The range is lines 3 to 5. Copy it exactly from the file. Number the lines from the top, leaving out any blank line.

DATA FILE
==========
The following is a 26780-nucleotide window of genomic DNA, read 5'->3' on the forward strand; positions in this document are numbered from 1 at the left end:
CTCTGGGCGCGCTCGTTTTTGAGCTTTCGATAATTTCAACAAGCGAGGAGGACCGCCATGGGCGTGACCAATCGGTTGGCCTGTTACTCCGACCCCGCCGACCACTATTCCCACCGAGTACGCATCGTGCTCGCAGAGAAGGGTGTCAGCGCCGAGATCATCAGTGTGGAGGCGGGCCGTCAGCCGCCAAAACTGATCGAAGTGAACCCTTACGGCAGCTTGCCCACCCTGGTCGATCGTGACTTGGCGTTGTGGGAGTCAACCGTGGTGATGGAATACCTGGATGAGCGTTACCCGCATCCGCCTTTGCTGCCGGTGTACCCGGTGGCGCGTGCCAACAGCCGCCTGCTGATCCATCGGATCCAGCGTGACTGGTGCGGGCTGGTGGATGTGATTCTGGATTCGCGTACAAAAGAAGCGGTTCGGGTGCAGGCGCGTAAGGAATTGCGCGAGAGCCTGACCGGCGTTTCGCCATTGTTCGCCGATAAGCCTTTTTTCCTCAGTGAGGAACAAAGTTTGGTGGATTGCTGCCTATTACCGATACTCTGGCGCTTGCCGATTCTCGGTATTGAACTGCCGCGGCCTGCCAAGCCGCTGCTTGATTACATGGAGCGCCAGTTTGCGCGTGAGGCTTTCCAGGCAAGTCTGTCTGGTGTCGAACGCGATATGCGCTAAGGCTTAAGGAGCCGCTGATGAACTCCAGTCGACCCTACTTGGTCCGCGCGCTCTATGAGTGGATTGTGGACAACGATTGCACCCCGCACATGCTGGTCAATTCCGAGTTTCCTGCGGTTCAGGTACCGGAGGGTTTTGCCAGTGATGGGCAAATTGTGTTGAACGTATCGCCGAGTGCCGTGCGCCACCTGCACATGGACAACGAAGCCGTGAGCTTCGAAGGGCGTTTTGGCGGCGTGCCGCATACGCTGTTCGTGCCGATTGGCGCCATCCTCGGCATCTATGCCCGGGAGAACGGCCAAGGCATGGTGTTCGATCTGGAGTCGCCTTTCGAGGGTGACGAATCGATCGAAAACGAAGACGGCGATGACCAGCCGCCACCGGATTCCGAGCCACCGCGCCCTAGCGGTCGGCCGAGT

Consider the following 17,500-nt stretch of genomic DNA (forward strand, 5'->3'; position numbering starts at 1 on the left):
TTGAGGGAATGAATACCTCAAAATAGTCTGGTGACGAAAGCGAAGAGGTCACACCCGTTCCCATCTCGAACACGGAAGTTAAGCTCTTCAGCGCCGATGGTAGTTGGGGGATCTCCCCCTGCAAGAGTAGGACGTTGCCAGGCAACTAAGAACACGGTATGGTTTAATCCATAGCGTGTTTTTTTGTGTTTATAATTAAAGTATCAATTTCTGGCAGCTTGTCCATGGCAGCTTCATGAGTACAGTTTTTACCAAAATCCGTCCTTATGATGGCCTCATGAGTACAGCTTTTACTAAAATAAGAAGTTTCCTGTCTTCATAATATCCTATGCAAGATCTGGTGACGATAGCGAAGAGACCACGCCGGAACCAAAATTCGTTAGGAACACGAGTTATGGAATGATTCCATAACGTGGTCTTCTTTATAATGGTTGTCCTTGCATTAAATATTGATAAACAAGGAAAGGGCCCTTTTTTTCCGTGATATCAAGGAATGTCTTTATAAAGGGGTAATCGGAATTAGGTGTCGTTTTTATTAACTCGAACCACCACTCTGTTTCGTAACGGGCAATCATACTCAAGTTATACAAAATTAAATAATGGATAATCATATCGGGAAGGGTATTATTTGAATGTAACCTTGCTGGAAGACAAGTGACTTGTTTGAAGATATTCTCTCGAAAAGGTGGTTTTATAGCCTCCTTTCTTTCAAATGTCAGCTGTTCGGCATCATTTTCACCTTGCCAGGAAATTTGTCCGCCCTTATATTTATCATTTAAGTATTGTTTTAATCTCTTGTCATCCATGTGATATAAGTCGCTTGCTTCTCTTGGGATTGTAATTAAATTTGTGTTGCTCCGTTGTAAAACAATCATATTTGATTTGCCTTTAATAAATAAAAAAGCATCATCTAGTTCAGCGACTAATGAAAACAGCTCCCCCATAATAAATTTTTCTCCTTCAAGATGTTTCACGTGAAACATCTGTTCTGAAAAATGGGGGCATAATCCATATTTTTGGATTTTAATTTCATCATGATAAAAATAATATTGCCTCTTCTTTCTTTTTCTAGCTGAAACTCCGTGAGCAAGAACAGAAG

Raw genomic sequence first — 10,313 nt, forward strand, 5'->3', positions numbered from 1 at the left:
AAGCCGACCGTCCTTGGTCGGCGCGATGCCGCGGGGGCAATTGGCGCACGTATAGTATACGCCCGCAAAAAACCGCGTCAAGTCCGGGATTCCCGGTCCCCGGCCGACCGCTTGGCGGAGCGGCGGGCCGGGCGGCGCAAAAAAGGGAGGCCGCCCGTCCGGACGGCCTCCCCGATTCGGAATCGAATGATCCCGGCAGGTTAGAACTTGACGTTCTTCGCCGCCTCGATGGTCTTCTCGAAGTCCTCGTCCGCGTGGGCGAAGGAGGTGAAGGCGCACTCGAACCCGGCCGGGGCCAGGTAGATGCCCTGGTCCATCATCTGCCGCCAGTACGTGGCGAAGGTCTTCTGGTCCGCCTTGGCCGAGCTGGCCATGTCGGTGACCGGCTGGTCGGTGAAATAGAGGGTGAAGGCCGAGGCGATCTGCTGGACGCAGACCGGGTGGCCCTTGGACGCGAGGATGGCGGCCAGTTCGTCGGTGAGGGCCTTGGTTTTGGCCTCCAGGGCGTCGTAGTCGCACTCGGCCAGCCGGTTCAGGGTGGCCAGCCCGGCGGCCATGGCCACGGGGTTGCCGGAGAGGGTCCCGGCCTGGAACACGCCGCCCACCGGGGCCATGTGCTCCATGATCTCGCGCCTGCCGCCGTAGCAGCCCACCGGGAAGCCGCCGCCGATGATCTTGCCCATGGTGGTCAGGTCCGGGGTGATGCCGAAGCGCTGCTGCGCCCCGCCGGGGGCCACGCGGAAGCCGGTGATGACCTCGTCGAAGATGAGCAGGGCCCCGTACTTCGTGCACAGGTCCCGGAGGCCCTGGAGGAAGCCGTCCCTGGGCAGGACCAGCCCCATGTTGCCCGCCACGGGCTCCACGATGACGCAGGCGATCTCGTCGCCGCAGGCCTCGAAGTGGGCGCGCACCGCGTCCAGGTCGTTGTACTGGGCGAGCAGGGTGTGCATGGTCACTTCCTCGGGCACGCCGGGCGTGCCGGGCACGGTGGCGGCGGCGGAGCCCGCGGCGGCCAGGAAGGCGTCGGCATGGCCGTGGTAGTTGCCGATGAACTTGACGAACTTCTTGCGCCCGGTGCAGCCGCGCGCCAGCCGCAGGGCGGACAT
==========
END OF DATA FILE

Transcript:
Consider the following 17,500-nt stretch of genomic DNA (forward strand, 5'->3'; position numbering starts at 1 on the left):
TTGAGGGAATGAATACCTCAAAATAGTCTGGTGACGAAAGCGAAGAGGTCACACCCGTTCCCATCTCGAACACGGAAGTTAAGCTCTTCAGCGCCGATGGTAGTTGGGGGATCTCCCCCTGCAAGAGTAGGACGTTGCCAGGCAACTAAGAACACGGTATGGTTTAATCCATAGCGTGTTTTTTTGTGTTTATAATTAAAGTATCAATTTCTGGCAGCTTGTCCATGGCAGCTTCATGAGTACAGTTTTTACCAAAATCCGTCCTTATGATGGCCTCATGAGTACAGCTTTTACTAAAATAAGAAGTTTCCTGTCTTCATAATATCCTATGCAAGATCTGGTGACGATAGCGAAGAGACCACGCCGGAACCAAAATTCGTTAGGAACACGAGTTATGGAATGATTCCATAACGTGGTCTTCTTTATAATGGTTGTCCTTGCATTAAATATTGATAAACAAGGAAAGGGCCCTTTTTTTCCGTGATATCAAGGAATGTCTTTATAAAGGGGTAATCGGAATTAGGTGTCGTTTTTATTAACTCGAACCACCACTCTGTTTCGTAACGGGCAATCATACTCAAGTTATACAAAATTAAATAATGGATAATCATATCGGGAAGGGTATTATTTGAATGTAACCTTGCTGGAAGACAAGTGACTTGTTTGAAGATATTCTCTCGAAAAGGTGGTTTTATAGCCTCCTTTCTTTCAAATGTCAGCTGTTCGGCATCATTTTCACCTTGCCAGGAAATTTGTCCGCCCTTATATTTATCATTTAAGTATTGTTTTAATCTCTTGTCATCCATGTGATATAAGTCGCTTGCTTCTCTTGGGATTGTAATTAAATTTGTGTTGCTCCGTTGTAAAACAATCATATTTGATTTGCCTTTAATAAATAAAAAAGCATCATCTAGTTCAGCGACTAATGAAAACAGCTCCCCCATAATAAATTTTTCTCCTTCAAGATGTTTCACGTGAAACATCTGTTCTGAAAAATGGGGGCATAATCCATATTTTTGGATTTTAATTTCATCATGATAAAAATAATATTGCCTCTTCTTTCTTTTTCTAGCTGAAACTCCGTGAGCAAGAACAGAAG

Raw genomic sequence first — 10,313 nt, forward strand, 5'->3', positions numbered from 1 at the left: